If you’re feeling the tug of life’s deepest matters, (and our extensive Zen FAQs haven’t hit the mark)
you might wish to formulate your heart’s query here for PZI’s mysterious Tea Lady.
Then make your bows and step away.
The Tea Lady is on dragon time and will respond accordingly.
Ask the Tea Lady
Type your question here:
A Tea Lady Koan Story: Deshan’s Enlightenment
One day, Deshan kept asking Longtan for instruction till nightfall.
Longtan finally said, “The night is late. Why don’t you go to bed.”
Deshan thanked him, made his bows, raised the door curtain, and left.
Seeing how dark the night was, he turned back and said, “It’s pitch black outside.”
Longtan lit a lantern and handed it to Deshan.
Just as Deshan reached for it, Longtan blew it out.
At that, Deshan came to sudden realization and made a deep bow.
Longtan asked, “What have you realized?”
Deshan replied, “From now on, I will not doubt the words of the old master who is renowned everywhere under the sun.”
The following day, Longtan ascended the rostrum and declared, “There is a man among you whose fangs are like trees of swords and whose mouth is like a bowl of blood. Strike him and he won’t turn his head. Someday he will settle on the top of an isolated peak and establish my way there.”
Deshan brought his sutra commentaries and notes to the front of the hall, held up a torch and said, “Even if you have exhausted abstruse doctrine, it is like placing a hair in vast space. Even if you have learned the vital points of all the truths in the world, it is like a drop of water thrown into a big ravine.”
He then burned all his commentaries and notes. After making his bows, he left.
Before Deshan had crossed the border, his mind was full of resentment and his mouth speechless with anger. He wanted to go the way south, intending to refute the doctrine of the “special transmission outside the sutras.” When he got to the road to the province of Rei, he asked an old woman if he could buy refreshment from her.
The old woman said, “Your Reverence, what are all those books you are carrying in the cart?”
Deshan said, “Those are commentaries on the Diamond Sutra.”
The old woman, “In that sutra, it says the past mind can’t be caught; the present mind can’t be caught; the future mind can’t be caught. Your Reverence, with which mind are you going to take refreshment?”
This one question tightly shuts Deshan’s mouth, but hearing the old woman’s words, he still did not completely die away. He asked her, “Is there a Zen master near here?”
She replied, “Master Longtan lives a couple miles away.”
After Deshan arrived at Longtan’s, he was entirely defeated. It must be said that his former and latter words are not consistent. It seems that Longtan, forgetting his own unsightliness, took too much pity on Deshan. Seeing a live charcoal in Deshan, he immediately threw muddy water over his head to extinguish it. Looking at the whole affair coolly, I think it is just a farce. —Wumen’s Commentary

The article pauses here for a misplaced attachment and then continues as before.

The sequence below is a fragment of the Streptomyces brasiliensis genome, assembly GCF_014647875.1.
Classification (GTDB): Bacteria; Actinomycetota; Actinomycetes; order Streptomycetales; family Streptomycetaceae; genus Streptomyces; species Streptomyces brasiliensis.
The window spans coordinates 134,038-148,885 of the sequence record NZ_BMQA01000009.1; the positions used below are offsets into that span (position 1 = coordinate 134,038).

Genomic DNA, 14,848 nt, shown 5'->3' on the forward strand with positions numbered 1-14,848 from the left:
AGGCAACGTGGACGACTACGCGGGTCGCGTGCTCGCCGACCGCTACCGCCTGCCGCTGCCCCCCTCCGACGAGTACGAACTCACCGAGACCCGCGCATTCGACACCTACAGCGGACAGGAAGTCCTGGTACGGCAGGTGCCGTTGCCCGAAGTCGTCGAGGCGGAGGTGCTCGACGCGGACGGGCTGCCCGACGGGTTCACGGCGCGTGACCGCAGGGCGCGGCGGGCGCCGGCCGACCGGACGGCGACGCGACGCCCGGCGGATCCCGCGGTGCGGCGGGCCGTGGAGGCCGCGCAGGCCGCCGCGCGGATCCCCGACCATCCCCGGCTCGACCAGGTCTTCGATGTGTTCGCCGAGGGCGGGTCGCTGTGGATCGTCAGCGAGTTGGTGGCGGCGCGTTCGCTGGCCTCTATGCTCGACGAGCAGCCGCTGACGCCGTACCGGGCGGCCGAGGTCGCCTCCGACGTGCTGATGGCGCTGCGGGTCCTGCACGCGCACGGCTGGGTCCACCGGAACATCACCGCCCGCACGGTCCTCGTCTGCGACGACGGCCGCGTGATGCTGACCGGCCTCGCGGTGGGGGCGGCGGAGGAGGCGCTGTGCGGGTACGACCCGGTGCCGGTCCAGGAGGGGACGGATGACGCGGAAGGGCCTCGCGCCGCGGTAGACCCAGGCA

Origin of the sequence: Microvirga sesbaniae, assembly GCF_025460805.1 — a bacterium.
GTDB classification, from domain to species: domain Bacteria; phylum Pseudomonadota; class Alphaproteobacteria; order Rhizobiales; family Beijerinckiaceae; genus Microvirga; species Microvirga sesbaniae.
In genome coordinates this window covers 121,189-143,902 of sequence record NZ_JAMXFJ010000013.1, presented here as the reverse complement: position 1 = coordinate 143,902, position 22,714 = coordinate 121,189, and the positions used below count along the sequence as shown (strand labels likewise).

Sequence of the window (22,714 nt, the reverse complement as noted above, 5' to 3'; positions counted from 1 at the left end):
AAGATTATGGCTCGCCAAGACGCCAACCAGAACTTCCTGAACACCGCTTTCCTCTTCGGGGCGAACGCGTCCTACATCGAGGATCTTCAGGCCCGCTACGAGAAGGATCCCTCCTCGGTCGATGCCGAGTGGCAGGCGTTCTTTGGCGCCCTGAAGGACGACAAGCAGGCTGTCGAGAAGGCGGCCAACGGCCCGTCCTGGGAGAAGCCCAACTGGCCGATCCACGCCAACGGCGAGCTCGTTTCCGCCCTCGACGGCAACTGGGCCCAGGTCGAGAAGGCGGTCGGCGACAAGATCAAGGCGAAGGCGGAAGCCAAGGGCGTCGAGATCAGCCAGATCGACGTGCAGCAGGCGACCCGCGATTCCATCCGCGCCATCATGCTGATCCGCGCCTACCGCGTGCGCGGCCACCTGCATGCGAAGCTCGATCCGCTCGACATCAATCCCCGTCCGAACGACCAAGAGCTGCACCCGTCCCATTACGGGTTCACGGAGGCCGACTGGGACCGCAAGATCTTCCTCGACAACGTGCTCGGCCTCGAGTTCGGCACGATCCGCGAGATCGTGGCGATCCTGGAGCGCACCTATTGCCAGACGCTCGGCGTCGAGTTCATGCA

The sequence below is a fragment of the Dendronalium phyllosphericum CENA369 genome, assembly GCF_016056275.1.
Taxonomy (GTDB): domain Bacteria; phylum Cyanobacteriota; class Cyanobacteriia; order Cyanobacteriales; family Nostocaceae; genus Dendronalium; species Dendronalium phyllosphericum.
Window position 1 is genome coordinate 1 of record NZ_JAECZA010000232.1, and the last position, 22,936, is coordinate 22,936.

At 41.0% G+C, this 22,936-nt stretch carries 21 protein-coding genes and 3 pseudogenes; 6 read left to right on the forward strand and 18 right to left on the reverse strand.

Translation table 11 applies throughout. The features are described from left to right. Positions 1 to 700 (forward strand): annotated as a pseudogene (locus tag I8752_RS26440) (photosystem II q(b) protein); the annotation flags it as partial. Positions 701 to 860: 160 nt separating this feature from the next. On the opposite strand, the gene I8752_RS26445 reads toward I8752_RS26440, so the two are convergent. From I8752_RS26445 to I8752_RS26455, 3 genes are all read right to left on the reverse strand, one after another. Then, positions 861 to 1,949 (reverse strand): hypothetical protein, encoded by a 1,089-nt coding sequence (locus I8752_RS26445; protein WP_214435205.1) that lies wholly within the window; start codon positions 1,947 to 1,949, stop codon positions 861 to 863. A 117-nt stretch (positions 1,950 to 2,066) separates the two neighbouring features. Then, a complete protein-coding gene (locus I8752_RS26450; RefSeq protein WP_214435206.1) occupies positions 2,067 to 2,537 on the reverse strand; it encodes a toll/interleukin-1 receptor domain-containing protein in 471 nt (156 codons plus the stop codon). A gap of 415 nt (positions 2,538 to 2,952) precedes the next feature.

A Koan for Travelers Finding Themselves at a Wayside Tea Hut
The coin lost in the river is found in the river. —PZI Miscellaneous Koans, Case 64
A Dharma Talk with David Weinstein & Rachel Boughton, 2016.
A woman called Yu worked in town making doughnuts. She used go up to visit the local Zen master and asked him lots of questions. He gave her the koan, “The true person has no rank.”
One day a beggar outside her shop was singing “If you haven’t heard the song, how can you find your way to the lake?” When she heard this, her heart and mind opened. She laughed she woke up, she understood.
Then she threw her doughnut pan onto the ground. Her husband asked, “Have you gone crazy?” She just answered, “This isn’t in your territory,” and ran up the hill to see her teacher, who, even from a distance, could tell that something had happened.
He asked, “Who is this true person of no rank?” She immediately said, “There’s a woman of no rank with six arms and three heads, working furiously, smashing Flower Mountain in two with one blow. Her strength is like the ever-flowing water, which doesn’t care about the coming of spring.”
—PZI Miscellaneous Koans, Case 75
Women in Zen
This is our Women in Zen page.
Chan’s complicated journey from China to the West involved pilgrimages between monasteries, and encounters along the way with mysterious Tea Ladies. Some of these Women in Zen and Chan became teachers, and were ordained as Dharma Heirs and Zen Masters.
Refuge in Convents
Women particularly have often found themselves victims of tyranny in both Japan and the West, and in both parts of the world the convent was historically available as an alternative to the more extreme solution of social alienation. It provided a way out; a sanctuary and asylum for those whom the world would break in its grip.
Michelle Riddle tells the enlightenment tale of the woman whose teacher asks her to fill a sieve with water.
A teacher said, “It’s like filling a sieve with water.”
The student, a woman, thought about this for some time, but didn’t understand. The teacher took a sieve and they went to the sea.
The student poured water into the sieve and it poured out again. “How do you do it?” she asked.
The teacher threw the sieve out into the ocean, where it floated for a moment and then sank.
—PZI Miscellaneous Koans, Case 58